Decades later, just after launching her geology career, Radebaugh hiked through Capitol Reef again. “I looked out over the landscape, and it was all fossil sand dunes—and sitting on top of it were boulders of lava rock,” she says. “It was sitting in front of me the whole time.”

"To be able to see the landscape and know that you're the first people to see that is really exciting." Jani Radebaugh

She may not have paid particular attention to the ground as a child, but she remembers distinctly when her eyes turned toward the heavens: age 7. It was family movie night. Star Wars. There was adventure, space travel, and Luke Skyewalker, pensively surveying Tatooine’s binary sunset. “I really identified with [him], in wanting to leave his home and country to go out and do exciting things,” she says.

When Jani eventually landed at BYU, it wasn’t on the U.S. president track but as a physics and astronomy major, pursuing her dream to become an astronaut. Attending a conference at Houston’s Johnson Space Center after earning her bachelor’s, though, she was drawn to the geology-related presentations. So she switched gears and started a BYU master’s program in geology with a focus on planetary sciences.

For the bulk of her still-young career, Radebaugh has studied Io, a colorful volcano-covered moon of Jupiter. She also studies Saturn’s largest moon, Titan, with its myriad surface features, including rivers, lakes, and massive sand dunes.

“She started looking at the stars, then down to the ground, and now she does both,” says Tanya.

Operating at the Fringes

To help her colleagues keep cozy on the holiday, she put her own twist on pemmican, a staple long used by Antarctic explorers. The idea of it, she acknowledges, isn’t exactly appetizing. “But then as you’re chewing it you think, ‘No, that’s got everything I need.’”It was Christmas Day, 2013, and Radebaugh had the perfect gift for her friends and fellow researchers on the Antarctic Search for Meteorites (ANSMET) team: butter-and-bacon-grease-based patties with chopped beef jerky, chocolate, nuts, and berries mixed in. On her third visit to Antarctica—where average December and January temperatures hover around -10 degrees Fahrenheit—she’d come to value dense, calorie-laden food. “You’re constantly burning calories to stay warm when you’re out there, so you always have to be aware of ‘When’s the last time I ate?’”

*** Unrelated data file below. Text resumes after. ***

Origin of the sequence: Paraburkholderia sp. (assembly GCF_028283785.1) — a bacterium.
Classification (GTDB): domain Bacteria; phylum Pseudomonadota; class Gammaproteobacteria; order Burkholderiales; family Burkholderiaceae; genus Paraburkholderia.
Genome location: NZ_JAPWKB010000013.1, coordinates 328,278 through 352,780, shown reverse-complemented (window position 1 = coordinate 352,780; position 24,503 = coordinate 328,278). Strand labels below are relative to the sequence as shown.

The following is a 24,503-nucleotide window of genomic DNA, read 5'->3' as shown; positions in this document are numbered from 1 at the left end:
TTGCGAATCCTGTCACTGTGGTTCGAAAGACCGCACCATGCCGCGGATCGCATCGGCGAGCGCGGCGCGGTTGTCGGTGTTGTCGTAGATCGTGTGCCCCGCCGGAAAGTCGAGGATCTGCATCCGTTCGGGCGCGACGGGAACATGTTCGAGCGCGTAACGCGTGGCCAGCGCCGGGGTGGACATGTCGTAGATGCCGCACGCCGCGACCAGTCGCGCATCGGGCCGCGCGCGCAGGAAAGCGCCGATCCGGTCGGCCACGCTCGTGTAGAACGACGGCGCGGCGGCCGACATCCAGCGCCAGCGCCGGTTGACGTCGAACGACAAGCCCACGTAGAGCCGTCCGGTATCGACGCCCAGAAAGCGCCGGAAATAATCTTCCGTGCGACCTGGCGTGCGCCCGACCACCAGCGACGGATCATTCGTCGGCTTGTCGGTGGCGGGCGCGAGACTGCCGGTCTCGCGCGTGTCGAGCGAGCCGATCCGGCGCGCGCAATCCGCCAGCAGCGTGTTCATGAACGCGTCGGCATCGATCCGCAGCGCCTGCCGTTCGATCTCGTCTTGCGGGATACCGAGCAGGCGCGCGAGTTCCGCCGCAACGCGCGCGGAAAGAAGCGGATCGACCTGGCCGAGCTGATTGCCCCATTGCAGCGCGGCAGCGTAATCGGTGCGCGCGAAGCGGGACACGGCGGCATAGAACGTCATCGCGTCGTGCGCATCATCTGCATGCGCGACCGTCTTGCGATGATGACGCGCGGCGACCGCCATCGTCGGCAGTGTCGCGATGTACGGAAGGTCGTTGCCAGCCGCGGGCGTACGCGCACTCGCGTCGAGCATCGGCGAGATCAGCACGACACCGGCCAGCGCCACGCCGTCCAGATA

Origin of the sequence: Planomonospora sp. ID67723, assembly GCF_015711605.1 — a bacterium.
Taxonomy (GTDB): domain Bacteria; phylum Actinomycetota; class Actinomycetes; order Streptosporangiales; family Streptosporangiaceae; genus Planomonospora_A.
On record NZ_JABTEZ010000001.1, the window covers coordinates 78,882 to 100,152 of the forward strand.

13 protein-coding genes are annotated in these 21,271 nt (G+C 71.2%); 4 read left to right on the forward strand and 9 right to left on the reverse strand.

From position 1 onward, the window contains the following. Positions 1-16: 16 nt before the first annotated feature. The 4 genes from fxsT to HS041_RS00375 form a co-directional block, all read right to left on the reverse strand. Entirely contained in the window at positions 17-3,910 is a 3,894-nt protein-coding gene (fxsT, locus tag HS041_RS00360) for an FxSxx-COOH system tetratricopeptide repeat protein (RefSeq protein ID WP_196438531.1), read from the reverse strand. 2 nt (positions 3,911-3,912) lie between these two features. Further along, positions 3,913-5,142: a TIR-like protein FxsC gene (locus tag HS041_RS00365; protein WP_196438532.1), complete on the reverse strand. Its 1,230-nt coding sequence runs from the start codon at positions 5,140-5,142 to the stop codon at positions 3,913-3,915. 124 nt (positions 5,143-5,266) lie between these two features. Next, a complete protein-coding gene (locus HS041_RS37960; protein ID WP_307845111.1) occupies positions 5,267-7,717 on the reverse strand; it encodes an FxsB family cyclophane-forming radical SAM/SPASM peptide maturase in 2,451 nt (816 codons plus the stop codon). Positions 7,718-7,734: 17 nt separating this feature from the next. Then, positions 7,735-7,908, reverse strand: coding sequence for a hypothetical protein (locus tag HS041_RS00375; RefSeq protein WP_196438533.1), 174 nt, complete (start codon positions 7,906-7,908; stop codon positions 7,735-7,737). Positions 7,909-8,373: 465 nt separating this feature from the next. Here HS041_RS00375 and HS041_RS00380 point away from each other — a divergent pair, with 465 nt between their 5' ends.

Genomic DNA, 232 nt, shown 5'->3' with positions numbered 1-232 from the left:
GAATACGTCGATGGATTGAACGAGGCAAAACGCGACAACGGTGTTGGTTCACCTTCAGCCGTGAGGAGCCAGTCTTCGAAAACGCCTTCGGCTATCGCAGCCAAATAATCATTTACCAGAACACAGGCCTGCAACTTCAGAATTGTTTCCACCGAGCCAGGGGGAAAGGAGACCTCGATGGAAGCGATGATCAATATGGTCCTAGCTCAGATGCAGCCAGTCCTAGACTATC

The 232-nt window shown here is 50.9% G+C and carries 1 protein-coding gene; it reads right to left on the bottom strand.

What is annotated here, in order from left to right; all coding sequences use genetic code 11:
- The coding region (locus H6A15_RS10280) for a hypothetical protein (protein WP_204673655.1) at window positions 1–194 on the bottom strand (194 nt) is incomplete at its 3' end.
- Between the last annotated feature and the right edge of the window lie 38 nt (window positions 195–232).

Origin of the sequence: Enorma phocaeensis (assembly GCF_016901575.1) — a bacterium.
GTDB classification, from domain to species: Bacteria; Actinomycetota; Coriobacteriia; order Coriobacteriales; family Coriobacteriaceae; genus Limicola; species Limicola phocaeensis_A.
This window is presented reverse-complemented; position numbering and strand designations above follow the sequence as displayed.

Working in extreme environments, Radebaugh says, tests the body’s capabilities—and limits. She lectures students and peers on the importance of getting enough sleep, exercise, and calories while out in the field. When a tentmate in Antarctica offered her part of a sandwich, Radebaugh’s response came quick: “I said, ‘Is there a piece of bacon in it? Is there a whole lot of butter? If not, it’s a waste of my time.’”

“We’re operating at the fringes of physical capability,” she says. “You’re pushed to the extreme. You realize, . . . I have to [take care of myself]—there’s no other option.”

Even taking the greatest of care, however, traveling to Earth’s edges is marked by unpredictability and setbacks. Talk to Radebaugh’s colleagues, and they all have stories to tell.

Ralph Lorenz, a lead Titan researcher and regular Radebaugh collaborator, recalls blowing a tire while driving together in the Australian Outback, 200 miles of dirt roads away from the nearest—and still remote—gas station. With the spare, “we limped back to the gas station,” where Radebaugh offered top dollar for a new tire. “I was sort of horrified (and filing my expense report was interesting), but Jani was right—we didn’t have a choice.”

an assortment of sands collected in bottles
She keeps an assortment of sands from her excursions around the world, lined up in dozens of glass jars like so many exotic spices. Photo Bradley Slade.

Barbara Cohen, a planetary scientist with the NASA Marshall Space Flight Center, traveled to Antarctica with Radebaugh on the 2013–14 ANSMET team. The two, along with two other colleagues, arrived at their camp as scheduled, but because of equipment troubles, it was nearly a month before the rest of the team—and their meteorite-collection gear—arrived. “There wasn’t much we could do,” says Radebaugh, “so we did what we could.” They decorated their yellow 9-by-9 tents for Christmas, did jumping jacks in the snow, ate chocolate with butter on top (to stay warm, Radebaugh assures), took video of the 50-mph winds pummeling their tents, and rode on snowmobiles, marking meteorites they could later collect.